New Congress Looks Like Old One

More women and minorities gain seats, but most incumbents win and neither party gains

By , Staff writer of The Christian Science Monitor

THE new Congress will be very different - and very much the same.

As expected, it will have more women and more minorities than ever and the House of Representatives will have a freshman class of 103 members. Of the incumbents who ran, 93 percent were reelected, only slightly lower that the rate two years ago.

But in terms of party affiliation, it will closely resemble the last Congress, to the chagrin of Republicans who hoped to gain more seats in the House than the 10 they picked up.

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The Democrats will boost their solid 57-seat Senate majority by one.

And after all the talk of voters set to cast their entrenched members of Congress out into the cold, one of the truisms of politics held: Voters tend to support their individual lawmakers, even if they hold the institution as a whole in low esteem.

"The anti-incumbent mood was not as strong as it was thought to be," says political scientist James Thurber of American University. When 91 members stepped down or were defeated before the general election, the mood softened somewhat, he adds.

Some of the most vulnerable members, such as those with large numbers of overdrafts at the infamous House bank, were already out by the time Tuesday's vote came, allowing fresh faces to come in and take advantage of their outsider image - and, they hoped, preserve the seat for their party. Flood of new faces

But just as the other end of Pennsylvania Avenue will have new occupants, Capitol Hill will see a flood of new faces come January, and it will decidedly buck Congress's image as a white male club.

Record numbers of women and minorities won seats in both the House and the Senate Tuesday, reflecting two factors: the public's anger over business as usual; and the redistricting of seats to force representation that more accurately reflects society.

The Senate gets its first black woman with Carol Moseley Braun (D) of Illinois and its first full-blooded Native American with Ben Nighthorse Campbell (D) of Colorado.

The House gets its first Puerto Rican woman, Nydia Velasquez (D) of New York; and its first Korean-American, Jay Kim (R) of California. But a Native American woman, Ada Deer (D) of Wisconsin, lost.

Women had won or were leading in 48 House races and blacks had won or were leading for 38 seats.

In the last Congress, women held 28 seats and blacks held 26 seats. Hispanics won 17 seats, compared with 11 in the 102nd Congress. Four new women are poised to take seats in the Senate, bringing the total of women senators to six - twice the current number. Besides Ms. Braun, they are: Democrats Barbara Boxer and Dianne Feinstein of California and Patty Murray (D) of Washington.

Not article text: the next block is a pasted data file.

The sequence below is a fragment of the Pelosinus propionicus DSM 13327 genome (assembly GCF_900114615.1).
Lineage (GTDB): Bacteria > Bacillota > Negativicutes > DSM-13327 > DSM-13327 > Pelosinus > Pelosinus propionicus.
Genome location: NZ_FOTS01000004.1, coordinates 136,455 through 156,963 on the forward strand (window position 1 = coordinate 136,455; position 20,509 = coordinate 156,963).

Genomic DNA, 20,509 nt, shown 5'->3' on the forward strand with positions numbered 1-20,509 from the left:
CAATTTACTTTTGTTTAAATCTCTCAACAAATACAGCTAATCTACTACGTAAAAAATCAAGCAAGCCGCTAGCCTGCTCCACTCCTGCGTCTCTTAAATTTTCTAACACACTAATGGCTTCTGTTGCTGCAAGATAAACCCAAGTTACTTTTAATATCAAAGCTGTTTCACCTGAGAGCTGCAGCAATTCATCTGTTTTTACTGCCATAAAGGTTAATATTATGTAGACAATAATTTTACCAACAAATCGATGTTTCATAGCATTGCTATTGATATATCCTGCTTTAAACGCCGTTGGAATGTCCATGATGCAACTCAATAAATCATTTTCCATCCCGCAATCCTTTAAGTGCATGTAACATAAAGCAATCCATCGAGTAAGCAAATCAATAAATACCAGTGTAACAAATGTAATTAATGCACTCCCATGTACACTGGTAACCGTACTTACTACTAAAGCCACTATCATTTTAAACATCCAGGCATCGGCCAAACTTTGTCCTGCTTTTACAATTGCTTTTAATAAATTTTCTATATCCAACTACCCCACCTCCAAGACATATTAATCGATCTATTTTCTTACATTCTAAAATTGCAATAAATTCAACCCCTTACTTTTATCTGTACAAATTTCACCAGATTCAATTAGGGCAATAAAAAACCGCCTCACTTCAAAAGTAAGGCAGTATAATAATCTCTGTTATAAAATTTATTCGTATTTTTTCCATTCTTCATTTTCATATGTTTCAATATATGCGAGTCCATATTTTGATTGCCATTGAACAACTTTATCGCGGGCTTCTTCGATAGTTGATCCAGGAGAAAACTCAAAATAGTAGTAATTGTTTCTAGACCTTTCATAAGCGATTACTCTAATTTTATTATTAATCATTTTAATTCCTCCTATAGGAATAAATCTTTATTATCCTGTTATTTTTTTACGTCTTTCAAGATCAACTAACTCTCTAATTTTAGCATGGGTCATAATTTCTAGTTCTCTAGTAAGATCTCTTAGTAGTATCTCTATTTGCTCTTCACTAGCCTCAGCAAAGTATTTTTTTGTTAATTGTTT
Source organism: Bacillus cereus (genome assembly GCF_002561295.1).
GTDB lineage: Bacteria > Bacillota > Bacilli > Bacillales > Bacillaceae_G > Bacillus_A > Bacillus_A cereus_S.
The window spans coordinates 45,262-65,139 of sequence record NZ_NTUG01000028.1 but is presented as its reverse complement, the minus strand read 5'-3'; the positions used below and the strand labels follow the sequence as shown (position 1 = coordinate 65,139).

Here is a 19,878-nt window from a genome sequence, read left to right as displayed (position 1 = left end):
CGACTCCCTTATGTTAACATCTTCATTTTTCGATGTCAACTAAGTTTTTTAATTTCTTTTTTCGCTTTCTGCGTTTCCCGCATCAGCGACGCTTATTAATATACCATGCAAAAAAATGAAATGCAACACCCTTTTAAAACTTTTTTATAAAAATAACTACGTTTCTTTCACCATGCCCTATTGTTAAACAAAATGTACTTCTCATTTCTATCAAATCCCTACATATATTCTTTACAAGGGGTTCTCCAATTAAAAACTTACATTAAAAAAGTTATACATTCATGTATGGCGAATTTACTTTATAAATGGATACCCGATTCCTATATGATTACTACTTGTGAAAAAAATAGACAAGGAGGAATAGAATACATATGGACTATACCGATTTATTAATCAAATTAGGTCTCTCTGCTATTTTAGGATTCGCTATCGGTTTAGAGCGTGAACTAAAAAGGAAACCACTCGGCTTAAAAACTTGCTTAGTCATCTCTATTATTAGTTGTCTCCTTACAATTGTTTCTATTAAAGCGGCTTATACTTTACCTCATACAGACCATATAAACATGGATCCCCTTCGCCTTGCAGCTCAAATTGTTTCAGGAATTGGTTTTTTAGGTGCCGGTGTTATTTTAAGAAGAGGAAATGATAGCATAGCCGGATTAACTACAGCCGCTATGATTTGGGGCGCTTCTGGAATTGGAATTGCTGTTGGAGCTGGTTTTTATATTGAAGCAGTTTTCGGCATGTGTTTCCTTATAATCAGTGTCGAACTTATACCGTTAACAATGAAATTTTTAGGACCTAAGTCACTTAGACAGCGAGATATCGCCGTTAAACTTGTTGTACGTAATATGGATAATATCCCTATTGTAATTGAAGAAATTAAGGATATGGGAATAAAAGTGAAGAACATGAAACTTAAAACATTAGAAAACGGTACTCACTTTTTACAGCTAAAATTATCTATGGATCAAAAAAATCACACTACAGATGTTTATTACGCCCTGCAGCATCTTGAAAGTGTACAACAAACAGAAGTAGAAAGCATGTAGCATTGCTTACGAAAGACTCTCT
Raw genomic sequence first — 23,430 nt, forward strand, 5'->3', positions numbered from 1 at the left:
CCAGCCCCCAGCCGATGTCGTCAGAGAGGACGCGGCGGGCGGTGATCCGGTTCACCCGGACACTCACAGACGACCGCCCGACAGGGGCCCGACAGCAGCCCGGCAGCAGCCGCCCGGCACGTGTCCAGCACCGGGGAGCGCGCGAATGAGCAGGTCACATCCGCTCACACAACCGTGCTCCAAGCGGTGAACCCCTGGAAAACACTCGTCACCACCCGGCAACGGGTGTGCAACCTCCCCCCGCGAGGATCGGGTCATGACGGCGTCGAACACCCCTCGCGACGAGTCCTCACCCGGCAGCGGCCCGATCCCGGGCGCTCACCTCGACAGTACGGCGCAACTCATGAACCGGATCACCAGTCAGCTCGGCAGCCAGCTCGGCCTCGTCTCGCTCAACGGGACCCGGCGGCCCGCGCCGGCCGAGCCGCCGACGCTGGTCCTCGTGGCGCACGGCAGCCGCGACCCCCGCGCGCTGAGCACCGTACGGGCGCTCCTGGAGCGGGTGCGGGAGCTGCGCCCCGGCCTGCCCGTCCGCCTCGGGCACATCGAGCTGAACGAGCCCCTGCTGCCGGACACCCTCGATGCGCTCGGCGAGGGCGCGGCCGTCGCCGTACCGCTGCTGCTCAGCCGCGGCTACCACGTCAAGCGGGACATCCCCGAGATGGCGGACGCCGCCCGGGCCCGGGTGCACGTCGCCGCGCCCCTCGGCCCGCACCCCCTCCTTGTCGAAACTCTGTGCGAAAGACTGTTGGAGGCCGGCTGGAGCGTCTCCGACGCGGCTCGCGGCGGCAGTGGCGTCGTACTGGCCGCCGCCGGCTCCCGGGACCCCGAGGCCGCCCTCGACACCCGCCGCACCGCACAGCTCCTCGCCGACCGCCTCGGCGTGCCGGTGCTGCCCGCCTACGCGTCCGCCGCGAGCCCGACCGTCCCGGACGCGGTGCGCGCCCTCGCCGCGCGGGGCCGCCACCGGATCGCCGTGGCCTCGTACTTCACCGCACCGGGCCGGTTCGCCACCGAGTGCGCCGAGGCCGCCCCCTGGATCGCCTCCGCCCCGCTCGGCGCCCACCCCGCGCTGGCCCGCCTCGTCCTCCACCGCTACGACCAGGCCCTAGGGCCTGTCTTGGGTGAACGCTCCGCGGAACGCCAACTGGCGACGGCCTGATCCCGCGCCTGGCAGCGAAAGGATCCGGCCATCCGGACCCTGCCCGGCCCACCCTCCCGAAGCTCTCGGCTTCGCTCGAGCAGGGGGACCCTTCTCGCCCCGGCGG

"This isn't the year of the woman, it's the decade of the woman," says Eleanor Smeal, president of the Fund for the Feminist Majority.

Of course, seven of the women nominated for Senate did not win, including Pennsylvania Democrat Lynn Yeakel, who was narrowly defeated by incumbent Sen. Arlen Specter (R), and Geri Rothman-Serot (D), who lost to Sen. Christopher Bond (R) in Missouri.

But, Ms. Smeal points out, nominations of women hit a record high this year for both houses - 11 for the Senate and 108 for the House, a 64 percent increase over 1990.

Several Democrats won close Senate races, showing that Gov. Bill Clinton had coattails, Democratic analysts say. Days before the election, Sen. John Glenn (D) of Ohio - his "right stuff" image damaged by the Keating Five scandal - appeared on the verge of losing to Republican Lt. Gov. Mike DeWine. But Senator Glenn managed to pull off a victory.

So did Ms. Boxer. Initially ahead in the polls by 20 points, she saw Republican opponent Bruce Herschensohn pull even by last week, only to defeat him on Tuesday.

Republican analysts call it a case of "negative coattails."

"When the top of the ticket falls way below, it's not surprising" that other party members lose, says Republican consultant Brad O'Leary. "If you followed the tracking polls [for Mr. Herschensohn], it all took a turn for the worse last Friday, when the [Casper] Weinberger indictment [in the Iran-contra case] came down."

Attention now turns to President-elect Clinton's first 100 days, which will be "fairly dramatic," says Democratic consultant Vic Kamber.

Many Democratic bills, stalled by divided government, now will breeze through, including the family leave bill.

Clinton and the new Congress can also set about immediately to reform campaign finance and simplify voter registration.

But Congress is unlikely to enact a health-care reform bill, a tax bill, or an economic package during the first 100 days.

"Dan Rostenkowski and Lloyd Bentsen are not going to roll over and play dead," says Mr. Kamber, referring to the two most influential House and Senate members on fiscal matters. "They have their own agendas."

From the Republicans' point of the view, the first 100 days could be a disaster, an opportunity to undo 12 years of Republican White House rule. Questionable mandate

On election night, Sen. Robert Dole (R) of Kansas, the Senate minority leader who just won his own reelection campaign, came out with what will clearly be a Republican theme: Because Clinton did not receive a majority of the popular vote, he has no mandate.

In fact, Senator Dole explained in a television interview, if the vote totals of Bush and independent candidate Ross Perot are added, they together have the majority mandate.

Democrats fire back with their own spin on the "M-word." Vic Kamber says: "The Republicans will try to be feisty, but they have no mandate."

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